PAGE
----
However, its efforts were being “distracted” by the need to defend what it had, kaiwhakahaere Kerri Nuku told the NZNO AGM. Predominantly female, nurses knew what it was like not to be listened to or have others define their needs. “We know what it’s like to have our mana diminished by a sexist system that devalues us and what we do.”
The same thing was happening at Toputanga Tapuhi Kaitiaki o Aotearoa, with the foundation of its bicultural relationship being “sharply attacked,” she said. “Our elders fought to have Te Rūnanga established and pushed even harder to ensure that we have a governance structure where equity shares power.”
Te Rūnanga had been accused of being “hungry for power and resources”, she said, which was “just untrue”.
There were no Māori-specific roles or funding for Māori-centred projects. “There is no real action plan to tackle the 25 per cent pay gap between Māori and iwi providers and DHBs that is informed by the Rūnanga”.
“We do not have unfettered powers or funds,” she said. “I am personally saddened by the repeated personal attacks on Māori and the fabric of our bicultural relationship. The insinuations and accusations are designed to take away our voice and our presence and replace it with fear, disappointment, pain, loss and hate.”
Te Tiriti expert and constitutional lawyer Moana Jackson has said Te Tiriti-compliant organisations required good faith, compromise and a reasonable balancing of interests. “But we know at the end of the day that equity does not look like anyone other than us to define what we need to do and how we need to operate.”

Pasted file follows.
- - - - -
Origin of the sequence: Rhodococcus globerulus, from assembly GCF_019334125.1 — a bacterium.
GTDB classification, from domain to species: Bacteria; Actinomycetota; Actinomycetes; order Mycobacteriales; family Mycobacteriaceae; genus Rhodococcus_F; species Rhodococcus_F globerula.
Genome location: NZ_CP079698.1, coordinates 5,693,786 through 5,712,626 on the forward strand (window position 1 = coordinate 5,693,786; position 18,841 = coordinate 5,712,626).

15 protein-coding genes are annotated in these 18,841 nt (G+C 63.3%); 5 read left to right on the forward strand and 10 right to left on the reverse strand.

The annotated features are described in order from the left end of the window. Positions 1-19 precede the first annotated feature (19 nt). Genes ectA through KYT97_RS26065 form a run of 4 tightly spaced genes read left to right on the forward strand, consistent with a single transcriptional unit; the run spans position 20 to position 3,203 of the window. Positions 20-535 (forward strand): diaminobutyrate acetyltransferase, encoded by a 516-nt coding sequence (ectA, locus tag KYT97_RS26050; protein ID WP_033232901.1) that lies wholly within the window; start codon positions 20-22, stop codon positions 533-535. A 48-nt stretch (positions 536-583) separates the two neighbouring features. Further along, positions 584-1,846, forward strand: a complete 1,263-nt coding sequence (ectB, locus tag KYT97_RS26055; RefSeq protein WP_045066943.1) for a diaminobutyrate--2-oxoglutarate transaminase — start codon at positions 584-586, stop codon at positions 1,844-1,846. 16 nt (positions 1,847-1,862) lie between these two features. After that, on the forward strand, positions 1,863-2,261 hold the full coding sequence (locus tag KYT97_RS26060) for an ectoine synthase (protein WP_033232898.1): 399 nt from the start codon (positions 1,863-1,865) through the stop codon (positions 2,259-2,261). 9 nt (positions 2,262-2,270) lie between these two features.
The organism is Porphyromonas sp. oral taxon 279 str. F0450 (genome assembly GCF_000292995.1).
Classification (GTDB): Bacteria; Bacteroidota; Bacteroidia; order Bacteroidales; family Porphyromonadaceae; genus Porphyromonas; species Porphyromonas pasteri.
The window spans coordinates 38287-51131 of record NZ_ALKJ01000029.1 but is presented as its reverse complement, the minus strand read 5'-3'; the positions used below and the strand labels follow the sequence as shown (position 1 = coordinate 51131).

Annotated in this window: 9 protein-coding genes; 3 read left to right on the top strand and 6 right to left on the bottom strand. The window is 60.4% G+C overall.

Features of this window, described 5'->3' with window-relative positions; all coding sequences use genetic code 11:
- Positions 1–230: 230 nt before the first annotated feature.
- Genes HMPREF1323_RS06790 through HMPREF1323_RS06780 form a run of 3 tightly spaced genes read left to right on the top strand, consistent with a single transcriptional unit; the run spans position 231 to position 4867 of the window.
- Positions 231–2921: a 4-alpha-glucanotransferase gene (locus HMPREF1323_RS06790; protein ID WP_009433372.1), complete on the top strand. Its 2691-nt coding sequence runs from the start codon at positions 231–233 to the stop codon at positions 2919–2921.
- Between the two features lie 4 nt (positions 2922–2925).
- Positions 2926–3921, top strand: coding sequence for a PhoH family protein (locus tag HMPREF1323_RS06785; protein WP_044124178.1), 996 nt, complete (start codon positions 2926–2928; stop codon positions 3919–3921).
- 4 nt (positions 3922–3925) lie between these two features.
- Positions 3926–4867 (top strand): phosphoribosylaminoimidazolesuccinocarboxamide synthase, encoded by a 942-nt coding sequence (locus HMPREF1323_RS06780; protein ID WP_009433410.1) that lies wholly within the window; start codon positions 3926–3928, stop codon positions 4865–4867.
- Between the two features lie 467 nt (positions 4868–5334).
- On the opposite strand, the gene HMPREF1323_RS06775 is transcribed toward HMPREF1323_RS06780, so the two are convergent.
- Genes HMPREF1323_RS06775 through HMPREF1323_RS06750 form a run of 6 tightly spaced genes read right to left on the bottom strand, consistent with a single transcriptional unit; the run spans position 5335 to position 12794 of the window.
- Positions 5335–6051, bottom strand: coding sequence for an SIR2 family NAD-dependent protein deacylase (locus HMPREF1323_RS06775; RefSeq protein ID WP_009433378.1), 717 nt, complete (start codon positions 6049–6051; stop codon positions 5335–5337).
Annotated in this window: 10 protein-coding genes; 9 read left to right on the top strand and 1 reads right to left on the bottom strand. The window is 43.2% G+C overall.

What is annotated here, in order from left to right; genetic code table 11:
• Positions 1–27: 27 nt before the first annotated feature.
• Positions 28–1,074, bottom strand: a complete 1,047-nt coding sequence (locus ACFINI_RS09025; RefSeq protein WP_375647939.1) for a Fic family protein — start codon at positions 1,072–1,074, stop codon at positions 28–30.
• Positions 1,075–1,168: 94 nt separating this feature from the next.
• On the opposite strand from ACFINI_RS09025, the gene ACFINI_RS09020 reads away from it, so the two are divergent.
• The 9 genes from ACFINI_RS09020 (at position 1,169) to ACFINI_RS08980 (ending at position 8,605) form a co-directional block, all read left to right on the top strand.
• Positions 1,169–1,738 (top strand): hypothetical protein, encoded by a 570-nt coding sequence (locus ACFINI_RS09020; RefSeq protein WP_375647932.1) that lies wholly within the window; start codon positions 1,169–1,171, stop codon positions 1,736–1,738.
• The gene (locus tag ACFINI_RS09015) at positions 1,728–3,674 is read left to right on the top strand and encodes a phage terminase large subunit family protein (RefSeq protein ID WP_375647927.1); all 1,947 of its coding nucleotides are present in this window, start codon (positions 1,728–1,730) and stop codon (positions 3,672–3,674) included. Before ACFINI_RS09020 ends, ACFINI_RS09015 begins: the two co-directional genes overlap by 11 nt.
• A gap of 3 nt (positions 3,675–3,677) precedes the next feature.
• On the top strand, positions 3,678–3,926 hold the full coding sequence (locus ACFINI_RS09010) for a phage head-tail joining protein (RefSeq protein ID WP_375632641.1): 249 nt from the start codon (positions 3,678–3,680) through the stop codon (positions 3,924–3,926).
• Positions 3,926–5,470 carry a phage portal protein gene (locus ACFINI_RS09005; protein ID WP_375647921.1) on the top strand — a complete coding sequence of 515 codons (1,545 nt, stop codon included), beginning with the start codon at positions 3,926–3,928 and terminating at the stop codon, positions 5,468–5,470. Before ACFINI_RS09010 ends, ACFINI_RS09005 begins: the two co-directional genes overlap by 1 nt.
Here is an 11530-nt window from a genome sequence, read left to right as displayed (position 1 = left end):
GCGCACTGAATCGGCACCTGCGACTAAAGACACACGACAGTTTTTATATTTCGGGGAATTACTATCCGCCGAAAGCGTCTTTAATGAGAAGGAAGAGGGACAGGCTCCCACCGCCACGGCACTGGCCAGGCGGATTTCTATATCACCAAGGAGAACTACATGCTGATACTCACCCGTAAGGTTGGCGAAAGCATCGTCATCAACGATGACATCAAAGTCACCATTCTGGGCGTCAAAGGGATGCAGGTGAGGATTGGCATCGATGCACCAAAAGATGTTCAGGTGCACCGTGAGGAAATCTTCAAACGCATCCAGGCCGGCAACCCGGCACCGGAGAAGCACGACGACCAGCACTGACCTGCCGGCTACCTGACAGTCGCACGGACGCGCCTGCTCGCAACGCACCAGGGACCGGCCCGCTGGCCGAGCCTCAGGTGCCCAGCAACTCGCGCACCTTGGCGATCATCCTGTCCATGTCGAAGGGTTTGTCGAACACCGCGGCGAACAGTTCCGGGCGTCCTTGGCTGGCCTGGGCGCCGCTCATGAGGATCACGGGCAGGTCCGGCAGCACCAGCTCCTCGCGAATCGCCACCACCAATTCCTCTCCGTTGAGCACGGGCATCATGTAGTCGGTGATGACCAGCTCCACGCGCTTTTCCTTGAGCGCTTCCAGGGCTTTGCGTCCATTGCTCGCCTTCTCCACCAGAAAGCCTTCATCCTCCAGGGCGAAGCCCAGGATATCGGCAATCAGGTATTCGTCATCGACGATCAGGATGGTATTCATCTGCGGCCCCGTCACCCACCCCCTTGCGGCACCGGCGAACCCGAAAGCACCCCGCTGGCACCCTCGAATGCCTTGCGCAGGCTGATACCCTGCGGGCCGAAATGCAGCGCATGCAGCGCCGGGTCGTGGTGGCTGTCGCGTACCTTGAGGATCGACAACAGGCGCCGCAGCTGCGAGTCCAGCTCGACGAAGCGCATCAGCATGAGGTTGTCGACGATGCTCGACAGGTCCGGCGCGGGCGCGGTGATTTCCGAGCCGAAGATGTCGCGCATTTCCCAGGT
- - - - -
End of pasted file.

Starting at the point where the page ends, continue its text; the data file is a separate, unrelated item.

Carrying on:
This did not mean Te Rūnanga wanted to impose its needs onto the rest of NZNO, but it was currently facing a threat to autonomy over its own matters.
There were many shared aspirations on the pathway forward – raising a healthy society, advancing the profession of nursing and ensuring “us and our colleagues get the pay and conditions we deserve”.
To ensure change, Māori must be persistent to bring about structural and legislative change and to ensure a presence and voice. Te Rūnanga members had provided evidence for the Kaupapa Māori services inquiry, Wai 2575, and Te Rūnanga was involved with the legal challenge against Oranga Tamariki and the mana wahine Waitangi Tribunal inquiry “to name a few”.
Nuku shared an excerpt from American poet and activist Maya Angelou’s poem, Still I Rise:
Out of the huts of history’s shame
Up from a past that’s rooted in pain
I’m a black ocean, leaping and wide,
Welling and swelling I bear in the tide.
Leaving behind nights of terror and fear
Into a daybreak that’s wondrously clear
Bringing the gifts that my ancestors gave,
I am the dream and the hope of the slave.